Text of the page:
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Are New York lawsuits public?

Are lawsuits public?

Filing – or even considering filing – a lawsuit can be stressful, for any number of reasons.  The unknown parts of the process can be disconcerting.  The underlying injuries, or loss of employment, can cause serious stress to a family.  The prospect of putting your personal situation “out there” is enough to make most people feel relatively uncomfortable. 

When someone contacts us to discuss a possible lawsuit, we take these concerns into account.  We've represented hundreds of clients over the years, so we know what concerns are common. 

And another common concern is the “public” nature of a lawsuit.  So, let's clear up what is, and is not, public when someone files a lawsuit.  It is important to understand that a lawsuit is not always the best option, but that's a topic for another article.

First, in our world – dealing with lawsuits for serious injuries, medical errors and illegal employment actions – there are two primary places where a lawsuit would be filed: State Court and Federal Court.  We'll look at each of these separately.

The State Court Lawsuit

The vast majority of lawsuits involving claims for serious personal injuries and medical errors are filed in State court.  This means that the case is filed in what is known as “Supreme Court” (which is actually the lower level trial court in New York).  Supreme court cases are filed in a county where either the accident or injury occurred, or where one of the parties resides – which is often the same place. 

The documents that formally commence a lawsuit are known as the Summons and Complaint.  These are drafted by the attorney for the plaintiff, or the injured party.

The Summons and Complaint serve to identify the parties to the lawsuit, their respective addresses, and go on to identify the relevant facts that give rise to the claim.  For example, if John was hit by a car being driven by Stan, the case would be John v. Stan.  The complaint would then go on to discuss when Stan hit John, where the accident occurred, and, generally, what John alleges Stan did wrong and how John was injured as a result.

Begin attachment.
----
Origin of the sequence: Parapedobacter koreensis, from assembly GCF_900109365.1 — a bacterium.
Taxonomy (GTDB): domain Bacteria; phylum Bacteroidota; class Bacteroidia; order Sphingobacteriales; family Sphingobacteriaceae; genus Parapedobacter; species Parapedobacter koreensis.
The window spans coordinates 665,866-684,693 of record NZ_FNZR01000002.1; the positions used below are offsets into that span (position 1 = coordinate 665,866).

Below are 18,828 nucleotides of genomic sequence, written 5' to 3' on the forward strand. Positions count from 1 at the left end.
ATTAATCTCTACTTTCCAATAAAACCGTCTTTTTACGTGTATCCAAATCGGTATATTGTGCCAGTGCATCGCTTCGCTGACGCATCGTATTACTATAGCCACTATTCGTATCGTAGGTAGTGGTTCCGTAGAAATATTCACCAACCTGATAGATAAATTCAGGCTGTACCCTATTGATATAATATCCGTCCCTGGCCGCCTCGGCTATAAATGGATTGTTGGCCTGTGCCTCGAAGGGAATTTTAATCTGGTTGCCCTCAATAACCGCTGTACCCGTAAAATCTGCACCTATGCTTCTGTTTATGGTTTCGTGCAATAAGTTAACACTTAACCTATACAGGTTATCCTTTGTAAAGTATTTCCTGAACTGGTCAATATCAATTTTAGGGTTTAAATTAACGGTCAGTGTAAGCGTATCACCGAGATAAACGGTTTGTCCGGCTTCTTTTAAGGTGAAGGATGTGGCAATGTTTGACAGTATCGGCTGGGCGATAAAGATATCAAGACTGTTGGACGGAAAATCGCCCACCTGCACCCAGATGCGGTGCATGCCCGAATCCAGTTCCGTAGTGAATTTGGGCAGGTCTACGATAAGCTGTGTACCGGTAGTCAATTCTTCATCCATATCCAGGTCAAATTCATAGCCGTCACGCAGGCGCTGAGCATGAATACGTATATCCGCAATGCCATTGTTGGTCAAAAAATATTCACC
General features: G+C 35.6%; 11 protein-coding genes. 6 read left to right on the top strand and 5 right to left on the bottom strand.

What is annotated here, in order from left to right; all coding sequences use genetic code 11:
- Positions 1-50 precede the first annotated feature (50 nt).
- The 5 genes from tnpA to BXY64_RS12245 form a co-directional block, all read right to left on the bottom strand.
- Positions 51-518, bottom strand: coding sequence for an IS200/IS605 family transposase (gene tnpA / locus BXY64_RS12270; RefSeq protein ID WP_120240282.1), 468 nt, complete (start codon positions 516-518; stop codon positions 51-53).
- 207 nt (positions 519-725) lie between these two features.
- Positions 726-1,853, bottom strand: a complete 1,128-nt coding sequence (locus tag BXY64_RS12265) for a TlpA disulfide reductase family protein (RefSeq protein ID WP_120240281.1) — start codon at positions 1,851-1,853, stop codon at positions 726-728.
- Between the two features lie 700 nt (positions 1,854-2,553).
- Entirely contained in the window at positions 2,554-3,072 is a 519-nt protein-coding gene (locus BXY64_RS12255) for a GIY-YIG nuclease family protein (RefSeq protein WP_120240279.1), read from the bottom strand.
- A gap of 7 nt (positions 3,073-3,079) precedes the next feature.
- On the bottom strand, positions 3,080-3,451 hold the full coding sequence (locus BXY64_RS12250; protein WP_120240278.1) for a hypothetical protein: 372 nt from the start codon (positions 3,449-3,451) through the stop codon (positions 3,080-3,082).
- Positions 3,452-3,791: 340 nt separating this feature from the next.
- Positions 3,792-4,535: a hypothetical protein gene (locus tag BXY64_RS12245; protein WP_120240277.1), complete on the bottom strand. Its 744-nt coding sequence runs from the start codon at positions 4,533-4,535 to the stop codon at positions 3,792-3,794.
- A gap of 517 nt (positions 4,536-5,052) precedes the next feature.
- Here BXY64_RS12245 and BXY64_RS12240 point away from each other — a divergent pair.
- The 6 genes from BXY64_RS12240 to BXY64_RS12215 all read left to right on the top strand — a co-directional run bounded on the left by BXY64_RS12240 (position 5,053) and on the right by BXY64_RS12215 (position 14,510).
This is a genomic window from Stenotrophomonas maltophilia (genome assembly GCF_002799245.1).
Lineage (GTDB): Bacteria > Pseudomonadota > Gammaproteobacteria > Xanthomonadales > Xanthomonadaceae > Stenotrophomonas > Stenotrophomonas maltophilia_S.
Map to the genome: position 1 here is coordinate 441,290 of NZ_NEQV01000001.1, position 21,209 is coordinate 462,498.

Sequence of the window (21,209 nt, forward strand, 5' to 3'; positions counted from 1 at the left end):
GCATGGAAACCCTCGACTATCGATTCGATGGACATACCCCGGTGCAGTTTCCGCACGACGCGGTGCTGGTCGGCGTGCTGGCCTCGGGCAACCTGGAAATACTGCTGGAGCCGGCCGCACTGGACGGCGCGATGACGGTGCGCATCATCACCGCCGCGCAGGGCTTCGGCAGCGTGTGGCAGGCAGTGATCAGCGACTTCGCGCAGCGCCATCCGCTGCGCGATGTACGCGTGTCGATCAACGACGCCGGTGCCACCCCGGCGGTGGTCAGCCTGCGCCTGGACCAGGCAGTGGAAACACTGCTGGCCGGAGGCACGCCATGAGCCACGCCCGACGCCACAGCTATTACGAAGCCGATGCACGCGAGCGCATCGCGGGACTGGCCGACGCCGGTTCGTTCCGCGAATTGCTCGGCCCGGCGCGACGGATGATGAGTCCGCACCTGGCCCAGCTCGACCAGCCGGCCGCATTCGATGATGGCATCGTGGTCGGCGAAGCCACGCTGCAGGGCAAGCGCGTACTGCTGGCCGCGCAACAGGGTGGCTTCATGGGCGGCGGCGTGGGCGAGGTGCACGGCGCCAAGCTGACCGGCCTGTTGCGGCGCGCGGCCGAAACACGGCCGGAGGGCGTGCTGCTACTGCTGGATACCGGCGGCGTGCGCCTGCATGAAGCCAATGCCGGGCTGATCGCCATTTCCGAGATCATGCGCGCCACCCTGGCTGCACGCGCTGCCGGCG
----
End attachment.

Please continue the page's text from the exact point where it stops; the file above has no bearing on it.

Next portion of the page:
The Summons and Complaint are filed in the office of the county clerk for the county where the case is commenced, and they are a matter of public record.   In other words, anyone who really wanted to find a copy could do so with a bit of leg work.  Many, but not all, counties in New York now maintain online public records databases, which makes these documents available online.

In State court, the vast majority of other documents are not filed with the county clerk, and are therefore not part of the public record.   These include the Bill of Particulars (which outlines the plaintiff's injuries in much greater detail), medical records, witness lists, letters between attorneys and, for the most part, documents outlining the terms of a settlement.  This means that often the “public” version of a lawsuit includes only the initiating papers, some miscellaneous documents generated during the lawsuit, and the papers ending the lawsuit (in the case of a settlement, this is known as a Stipulation of Discontinuance).   

In terms of the public nature of personal injury lawsuits, the short answer is that while the filing itself is a matter of public record, much of the information that would prompt concerns over privacy – including medical records, income information and settlement terms – typically (although not always) remains out of the public sphere. 

The Federal Court Lawsuit

Unlike claims for serious personal injuries or medical errors, lawsuits arising out of employment discrimination, sexual harassment, FMLA, etc. are most often commenced in Federal court.  This is because they are brought, at least in part, under federal laws – such as Title VII of the Civil Rights Act, the Family & Medical Leave Act, Americans with Disabilities Act, etc.